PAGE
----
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Photos: Asus Eee Top all-in-one, touch-sensitive PC

Remember the Eee Monitor we blogged about last year? It's back, and it's got a new name. Welcome, friends, to the Eee Top -- the world's first all-in-one nettop

Remember the Eee Monitor we talked about last year? It's back, and it's got a new name. Welcome, friends, to the Eee Top: the world's first -- as far as we're aware -- all-in-one nettop.

The Eee Top is reminiscent of the all-in-one Apple iMacs and HP TouchSmart PCs -- only smaller and cheaper. It has a 15.6-inch touch-sensitive display, although it's not capable of sensing multi-touch inputs in the same way as the iPhone.

Inside, it uses a 1.6GHz Atom CPU, 1GB of RAM, a 160GB hard drive, Intel integrated graphics, Windows XP, a 1.3-megapixel webcam, digital array mics, gigabit Ethernet and 802.11b/g/n Wi-Fi -- all par for the Eee course.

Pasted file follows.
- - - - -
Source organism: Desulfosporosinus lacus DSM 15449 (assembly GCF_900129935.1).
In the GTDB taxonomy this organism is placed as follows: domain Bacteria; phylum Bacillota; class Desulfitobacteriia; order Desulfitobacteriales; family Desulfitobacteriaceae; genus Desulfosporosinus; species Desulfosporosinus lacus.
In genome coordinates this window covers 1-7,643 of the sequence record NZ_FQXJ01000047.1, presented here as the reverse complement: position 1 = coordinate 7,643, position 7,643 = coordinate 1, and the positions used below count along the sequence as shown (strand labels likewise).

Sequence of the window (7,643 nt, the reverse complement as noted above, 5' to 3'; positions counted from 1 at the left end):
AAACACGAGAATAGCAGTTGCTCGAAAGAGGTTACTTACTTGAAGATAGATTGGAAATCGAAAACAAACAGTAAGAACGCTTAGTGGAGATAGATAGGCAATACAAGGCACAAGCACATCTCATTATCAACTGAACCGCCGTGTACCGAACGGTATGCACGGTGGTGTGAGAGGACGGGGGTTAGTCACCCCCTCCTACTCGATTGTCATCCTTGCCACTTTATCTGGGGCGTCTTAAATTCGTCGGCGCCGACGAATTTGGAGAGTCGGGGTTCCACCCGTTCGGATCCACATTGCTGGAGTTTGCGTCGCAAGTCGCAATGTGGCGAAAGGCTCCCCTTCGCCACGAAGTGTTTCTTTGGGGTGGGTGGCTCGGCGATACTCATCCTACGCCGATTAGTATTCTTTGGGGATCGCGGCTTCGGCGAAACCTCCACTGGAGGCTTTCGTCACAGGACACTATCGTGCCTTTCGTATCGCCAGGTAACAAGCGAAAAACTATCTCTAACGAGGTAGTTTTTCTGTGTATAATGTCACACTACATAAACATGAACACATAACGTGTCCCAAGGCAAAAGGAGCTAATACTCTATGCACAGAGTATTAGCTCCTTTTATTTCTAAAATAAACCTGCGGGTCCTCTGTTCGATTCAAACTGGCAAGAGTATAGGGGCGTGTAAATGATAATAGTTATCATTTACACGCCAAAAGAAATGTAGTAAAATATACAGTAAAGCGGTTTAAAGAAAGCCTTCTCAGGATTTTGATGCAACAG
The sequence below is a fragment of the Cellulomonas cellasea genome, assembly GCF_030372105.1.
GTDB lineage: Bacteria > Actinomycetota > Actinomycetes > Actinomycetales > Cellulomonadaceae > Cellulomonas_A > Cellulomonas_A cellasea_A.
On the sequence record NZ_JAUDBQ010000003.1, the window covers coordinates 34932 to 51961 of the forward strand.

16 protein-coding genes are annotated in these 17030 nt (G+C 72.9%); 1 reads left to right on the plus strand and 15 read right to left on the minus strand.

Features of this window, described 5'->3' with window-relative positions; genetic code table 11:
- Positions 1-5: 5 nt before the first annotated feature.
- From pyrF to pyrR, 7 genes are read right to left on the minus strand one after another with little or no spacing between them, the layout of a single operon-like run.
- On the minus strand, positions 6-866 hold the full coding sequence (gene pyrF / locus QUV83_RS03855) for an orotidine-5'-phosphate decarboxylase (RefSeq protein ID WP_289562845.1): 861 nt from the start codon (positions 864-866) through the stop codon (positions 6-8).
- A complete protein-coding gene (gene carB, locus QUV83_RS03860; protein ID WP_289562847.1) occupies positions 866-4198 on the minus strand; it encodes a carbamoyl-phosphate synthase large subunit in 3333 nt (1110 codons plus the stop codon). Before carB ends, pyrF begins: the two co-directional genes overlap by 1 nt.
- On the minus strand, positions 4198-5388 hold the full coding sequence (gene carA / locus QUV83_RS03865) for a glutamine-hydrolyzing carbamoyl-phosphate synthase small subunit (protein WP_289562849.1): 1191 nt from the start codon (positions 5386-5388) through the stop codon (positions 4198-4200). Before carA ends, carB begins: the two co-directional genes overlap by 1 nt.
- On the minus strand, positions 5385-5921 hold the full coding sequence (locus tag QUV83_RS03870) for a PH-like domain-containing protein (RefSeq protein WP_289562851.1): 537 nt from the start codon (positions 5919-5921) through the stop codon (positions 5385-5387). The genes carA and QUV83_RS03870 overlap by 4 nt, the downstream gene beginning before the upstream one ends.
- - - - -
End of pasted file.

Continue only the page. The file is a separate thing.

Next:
According to, which is taking pre-orders of the Eee Top as we speak, the system has six USB ports, an SD/SDHC/MS/MS Pro memory card reader and three audio ports for line-in, mic and line-out. Software includes Eee Cinema, which looks like Windows Media Center. You also get StarOffice, Adobe Reader 8.0, Skype and a 90-day trial of Norton Internet Security.

The Eee Top comes with a wired keyboard and mouse and even has ExpressGate -- a limited alternative to Windows, which boots in as little as 10 seconds. With this, users can quickly access multimedia files, the Internet and Skype. is asking £399 for the Eee Top, which isn't bad considering you get a 15.6-inch touchscreen into the bargain. We can imagine it makes an ideal second PC, a kids' computer, or something geeks might want to use as a central control panel for their digital home.

We'll have a full review as soon as we can pry one off Asus. In the meantime, check the pictures over the page. -Rory Reid

Update: A full review of the Eee Top can be found here.

Say what you want about it, but it's a sleek-looking machine. The speaker panel below the screen has a Denon logo on it, which bodes well.

The Eee Cinema software looks reminiscent of Windows Media Center. Given its touch-sensitivity, we'd like to set this thing up in the living room, hook it up to some speakers and a big screen, and use it as a way of accessing multimedia.